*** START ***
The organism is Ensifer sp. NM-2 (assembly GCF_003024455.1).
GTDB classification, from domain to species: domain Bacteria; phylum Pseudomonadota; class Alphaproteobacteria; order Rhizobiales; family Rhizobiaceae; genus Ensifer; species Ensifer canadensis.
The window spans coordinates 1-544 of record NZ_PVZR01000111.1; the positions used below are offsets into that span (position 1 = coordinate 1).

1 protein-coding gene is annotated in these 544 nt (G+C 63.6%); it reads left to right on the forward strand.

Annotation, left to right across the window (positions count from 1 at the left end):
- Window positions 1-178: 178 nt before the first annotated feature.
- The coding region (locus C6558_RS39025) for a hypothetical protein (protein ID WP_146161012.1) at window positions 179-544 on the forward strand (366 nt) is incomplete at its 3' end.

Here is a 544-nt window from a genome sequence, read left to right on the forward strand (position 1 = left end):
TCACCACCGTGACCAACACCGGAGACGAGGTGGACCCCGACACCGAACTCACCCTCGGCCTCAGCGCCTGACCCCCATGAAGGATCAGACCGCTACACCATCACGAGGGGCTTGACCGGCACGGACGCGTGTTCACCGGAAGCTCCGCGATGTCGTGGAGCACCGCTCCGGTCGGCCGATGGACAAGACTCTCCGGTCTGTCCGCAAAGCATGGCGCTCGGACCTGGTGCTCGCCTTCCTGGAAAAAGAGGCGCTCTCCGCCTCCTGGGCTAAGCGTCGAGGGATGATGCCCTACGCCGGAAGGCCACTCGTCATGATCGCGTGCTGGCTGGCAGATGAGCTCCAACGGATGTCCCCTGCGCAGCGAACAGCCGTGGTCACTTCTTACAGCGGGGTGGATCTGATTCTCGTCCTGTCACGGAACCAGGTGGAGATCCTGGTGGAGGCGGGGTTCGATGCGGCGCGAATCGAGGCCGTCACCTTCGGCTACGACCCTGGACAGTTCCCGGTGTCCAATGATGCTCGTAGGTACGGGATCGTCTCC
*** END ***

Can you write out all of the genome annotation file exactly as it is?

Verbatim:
The organism is Ensifer sp. NM-2 (assembly GCF_003024455.1).
GTDB classification, from domain to species: domain Bacteria; phylum Pseudomonadota; class Alphaproteobacteria; order Rhizobiales; family Rhizobiaceae; genus Ensifer; species Ensifer canadensis.
The window spans coordinates 1-544 of record NZ_PVZR01000111.1; the positions used below are offsets into that span (position 1 = coordinate 1).

1 protein-coding gene is annotated in these 544 nt (G+C 63.6%); it reads left to right on the forward strand.

Annotation, left to right across the window (positions count from 1 at the left end):
- Window positions 1-178: 178 nt before the first annotated feature.
- The coding region (locus C6558_RS39025) for a hypothetical protein (protein ID WP_146161012.1) at window positions 179-544 on the forward strand (366 nt) is incomplete at its 3' end.

Here is a 544-nt window from a genome sequence, read left to right on the forward strand (position 1 = left end):
TCACCACCGTGACCAACACCGGAGACGAGGTGGACCCCGACACCGAACTCACCCTCGGCCTCAGCGCCTGACCCCCATGAAGGATCAGACCGCTACACCATCACGAGGGGCTTGACCGGCACGGACGCGTGTTCACCGGAAGCTCCGCGATGTCGTGGAGCACCGCTCCGGTCGGCCGATGGACAAGACTCTCCGGTCTGTCCGCAAAGCATGGCGCTCGGACCTGGTGCTCGCCTTCCTGGAAAAAGAGGCGCTCTCCGCCTCCTGGGCTAAGCGTCGAGGGATGATGCCCTACGCCGGAAGGCCACTCGTCATGATCGCGTGCTGGCTGGCAGATGAGCTCCAACGGATGTCCCCTGCGCAGCGAACAGCCGTGGTCACTTCTTACAGCGGGGTGGATCTGATTCTCGTCCTGTCACGGAACCAGGTGGAGATCCTGGTGGAGGCGGGGTTCGATGCGGCGCGAATCGAGGCCGTCACCTTCGGCTACGACCCTGGACAGTTCCCGGTGTCCAATGATGCTCGTAGGTACGGGATCGTCTCC